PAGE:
Brave New World (1932) by Aldous Huxley - The novel takes place in the year 632AF(After Ford, yes Henry Ford). Most of society is unified under the World State. Children are created and reared in hatcheries in a five caste system. The following is a excerpt of the novel, courtesy of Sparknotes, “The novel opens in the Central London Hatching and Conditioning Centre, where the Director of the Hatchery and one of his assistants, Henry Foster, are giving a tour to a group of boys. The boys learn about the Bokanovsky and Podsnap Processes that allow the Hatchery to produce thousands of nearly identical human embryos. During the gestation period the embryos travel in bottles along a conveyor belt through a factory like building, and are conditioned to belong to one of five castes: Alpha, Beta, Gamma, Delta, or Epsilon. The Alpha embryos are destined to become the leaders and thinkers of the World State. Each of the succeeding castes is conditioned to be slightly less physically and intellectually impressive. The Epsilons, stunted and stupefied by oxygen deprivation and chemical treatments, are destined to perform menial labor. Lenina Crowne, an employee at the factory, describes to the boys how she vaccinates embryos destined for tropical climates.”

Nineteen Eighty-Four (1949) by George Orwell - Great Britain is now the Oceanian Province of Airstrip One controlled by Big Brother. Welcome to the world of constant war, mind control, and continual government surveillance. The following is a excerpt of the novel, courtesy of Sparknotes, “Winston Smith is a low-ranking member of the ruling Party in London, in the nation of Oceania. Everywhere Winston goes, even his own home, the Party watches him through telescreens; everywhere he looks he sees the face of the Party’s seemingly omniscient leader, a figure known only as Big Brother. The Party controls everything in Oceania, even the people’s history and language. Currently, the Party is forcing the implementation of an invented language called Newspeak, which attempts to prevent political rebellion by eliminating all words related to it. Even thinking rebellious thoughts is illegal. Such thoughtcrime is, in fact, the worst of all crimes.”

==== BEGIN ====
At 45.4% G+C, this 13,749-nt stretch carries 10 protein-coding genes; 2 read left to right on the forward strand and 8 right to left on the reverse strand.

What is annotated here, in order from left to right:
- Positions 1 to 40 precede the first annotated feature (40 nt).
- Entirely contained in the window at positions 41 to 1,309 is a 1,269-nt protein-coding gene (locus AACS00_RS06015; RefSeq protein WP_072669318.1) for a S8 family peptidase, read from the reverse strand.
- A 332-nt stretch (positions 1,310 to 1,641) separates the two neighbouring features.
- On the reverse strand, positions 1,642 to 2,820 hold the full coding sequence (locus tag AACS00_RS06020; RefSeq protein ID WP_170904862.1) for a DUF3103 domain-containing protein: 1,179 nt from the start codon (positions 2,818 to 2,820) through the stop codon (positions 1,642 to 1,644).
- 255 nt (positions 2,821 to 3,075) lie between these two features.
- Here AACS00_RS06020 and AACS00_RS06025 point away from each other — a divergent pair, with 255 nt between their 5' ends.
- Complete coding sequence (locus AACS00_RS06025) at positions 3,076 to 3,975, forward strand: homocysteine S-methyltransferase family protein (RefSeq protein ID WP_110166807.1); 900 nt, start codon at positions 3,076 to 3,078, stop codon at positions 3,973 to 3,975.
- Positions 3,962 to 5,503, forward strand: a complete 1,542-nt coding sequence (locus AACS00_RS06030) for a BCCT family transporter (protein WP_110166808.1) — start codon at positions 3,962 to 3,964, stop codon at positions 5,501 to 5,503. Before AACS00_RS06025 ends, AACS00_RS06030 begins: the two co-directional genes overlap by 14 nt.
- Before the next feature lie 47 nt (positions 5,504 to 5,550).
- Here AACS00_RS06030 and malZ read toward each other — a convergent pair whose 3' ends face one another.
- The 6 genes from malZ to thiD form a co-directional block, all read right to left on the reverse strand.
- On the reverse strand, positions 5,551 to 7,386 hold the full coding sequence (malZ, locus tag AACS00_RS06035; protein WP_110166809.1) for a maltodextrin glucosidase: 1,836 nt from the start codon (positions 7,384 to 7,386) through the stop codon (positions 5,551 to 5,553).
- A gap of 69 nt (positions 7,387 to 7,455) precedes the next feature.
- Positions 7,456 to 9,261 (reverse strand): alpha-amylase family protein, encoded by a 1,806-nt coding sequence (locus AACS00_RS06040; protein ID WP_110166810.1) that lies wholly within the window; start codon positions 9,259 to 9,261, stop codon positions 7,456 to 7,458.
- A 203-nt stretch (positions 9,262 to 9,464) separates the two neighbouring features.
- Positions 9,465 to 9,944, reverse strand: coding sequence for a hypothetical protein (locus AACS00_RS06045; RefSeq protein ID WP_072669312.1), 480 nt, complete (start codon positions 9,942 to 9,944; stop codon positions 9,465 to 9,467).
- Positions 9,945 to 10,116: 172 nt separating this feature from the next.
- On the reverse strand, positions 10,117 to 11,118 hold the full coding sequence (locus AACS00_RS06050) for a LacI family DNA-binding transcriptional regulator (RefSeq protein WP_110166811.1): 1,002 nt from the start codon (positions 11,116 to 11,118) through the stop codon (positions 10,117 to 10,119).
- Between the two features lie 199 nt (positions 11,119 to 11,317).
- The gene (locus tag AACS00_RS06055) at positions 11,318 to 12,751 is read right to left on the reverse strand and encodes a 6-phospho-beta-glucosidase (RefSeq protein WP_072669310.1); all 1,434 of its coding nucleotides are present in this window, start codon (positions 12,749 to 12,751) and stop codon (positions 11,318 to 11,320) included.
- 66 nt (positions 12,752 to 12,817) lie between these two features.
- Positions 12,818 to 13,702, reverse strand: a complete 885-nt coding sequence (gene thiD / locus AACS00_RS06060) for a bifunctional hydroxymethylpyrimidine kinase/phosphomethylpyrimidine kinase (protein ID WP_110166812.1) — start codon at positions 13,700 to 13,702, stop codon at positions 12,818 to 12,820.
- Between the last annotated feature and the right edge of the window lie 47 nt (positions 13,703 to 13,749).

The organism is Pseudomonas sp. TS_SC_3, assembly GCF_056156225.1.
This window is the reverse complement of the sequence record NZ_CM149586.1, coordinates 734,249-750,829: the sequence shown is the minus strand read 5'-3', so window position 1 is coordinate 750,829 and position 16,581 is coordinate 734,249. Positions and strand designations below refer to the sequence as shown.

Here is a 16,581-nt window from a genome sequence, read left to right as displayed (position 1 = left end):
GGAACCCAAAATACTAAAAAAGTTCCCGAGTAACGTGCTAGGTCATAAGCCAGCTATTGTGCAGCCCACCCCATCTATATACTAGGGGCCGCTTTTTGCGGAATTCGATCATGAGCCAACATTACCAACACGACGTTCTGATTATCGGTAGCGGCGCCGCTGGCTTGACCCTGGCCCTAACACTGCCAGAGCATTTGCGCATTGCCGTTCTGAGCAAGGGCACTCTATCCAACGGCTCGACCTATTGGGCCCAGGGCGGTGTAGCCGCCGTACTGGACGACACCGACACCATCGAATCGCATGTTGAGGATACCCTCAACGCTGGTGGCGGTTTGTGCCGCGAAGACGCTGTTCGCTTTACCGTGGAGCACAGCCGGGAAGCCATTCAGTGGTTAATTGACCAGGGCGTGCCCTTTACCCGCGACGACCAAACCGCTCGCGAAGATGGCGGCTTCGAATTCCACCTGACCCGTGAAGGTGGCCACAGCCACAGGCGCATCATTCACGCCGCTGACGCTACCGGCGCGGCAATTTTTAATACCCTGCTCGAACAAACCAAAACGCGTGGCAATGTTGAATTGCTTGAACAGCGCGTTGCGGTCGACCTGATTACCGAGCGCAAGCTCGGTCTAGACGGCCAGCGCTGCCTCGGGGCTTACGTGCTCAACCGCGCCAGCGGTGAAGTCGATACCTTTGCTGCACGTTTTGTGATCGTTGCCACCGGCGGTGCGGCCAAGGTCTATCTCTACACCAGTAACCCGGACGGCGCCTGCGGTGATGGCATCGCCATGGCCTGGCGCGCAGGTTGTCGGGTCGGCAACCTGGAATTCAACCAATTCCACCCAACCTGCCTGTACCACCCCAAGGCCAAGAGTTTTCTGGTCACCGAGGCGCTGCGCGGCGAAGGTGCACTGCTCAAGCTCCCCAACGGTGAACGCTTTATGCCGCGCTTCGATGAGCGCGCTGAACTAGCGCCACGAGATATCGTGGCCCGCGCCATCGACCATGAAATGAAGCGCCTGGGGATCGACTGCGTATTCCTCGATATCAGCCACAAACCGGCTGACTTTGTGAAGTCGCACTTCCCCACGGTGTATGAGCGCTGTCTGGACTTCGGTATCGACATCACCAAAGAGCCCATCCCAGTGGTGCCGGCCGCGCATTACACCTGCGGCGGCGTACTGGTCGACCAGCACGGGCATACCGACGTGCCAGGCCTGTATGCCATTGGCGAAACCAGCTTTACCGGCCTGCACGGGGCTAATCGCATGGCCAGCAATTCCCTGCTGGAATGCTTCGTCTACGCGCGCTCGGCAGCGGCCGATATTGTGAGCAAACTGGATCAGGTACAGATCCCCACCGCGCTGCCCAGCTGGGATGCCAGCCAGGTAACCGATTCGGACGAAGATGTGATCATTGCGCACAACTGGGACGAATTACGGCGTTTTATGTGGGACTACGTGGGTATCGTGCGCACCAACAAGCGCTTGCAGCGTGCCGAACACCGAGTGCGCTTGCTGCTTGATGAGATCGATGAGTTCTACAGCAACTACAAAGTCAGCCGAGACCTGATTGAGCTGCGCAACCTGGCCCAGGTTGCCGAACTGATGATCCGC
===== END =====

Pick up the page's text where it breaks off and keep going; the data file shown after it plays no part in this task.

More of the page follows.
Atlas Shrugged (1957) by Ayn Rand - This is one of my all time favorite novels. John Galt leads the U.S.A.’s wealthiest citizens in a revolt against the government’s high taxes, regulations, and interference of big business by withdrawing the important business men to an unknown location. The title of the novel asks, what would happen if Atlas decided not to hold up the world on his shoulders, but in Greek Mythology, Atlas is holding up the sky. The following is a excerpt of the novel, courtesy of Sparknotes, “In an environment of worsening economic conditions, Dagny Taggart, vice president in charge of operations, works to repair Taggart Transcontinental’s crumbling Rio Norte Line to service Colorado, the last booming industrial area in the country. Her efforts are hampered by the fact that many of the country’s most talented entrepreneurs are retiring and disappearing. The railroad’s crisis worsens when the Mexican government nationalizes Taggart’s San Sebastian Line. The line had been built to service Francisco d’Anconia’s copper mills, but the mills turn out to be worthless. Francisco had been a successful industrialist, and Dagny’s lover, but has become a worthless playboy. To solve the railroad’s financial problems, Dagny’s brother Jim uses political influence to pass legislation that destroys Taggart’s only competition in Colorado. Dagny must fix the Rio Norte Line immediately and plans to use Rearden Metal, a new alloy created by Hank Rearden. When confronted about the San Sebastian mines, Francisco tells Dagny he is deliberately destroying d’Anconia Copper. Later he appears at Rearden’s anniversary party and, meeting him for the first time, urges Rearden to reject the freeloaders who live off of him."

One of Ayn’s famous one liners is : “The question isn't who is going to let me; it's who is going to stop me.”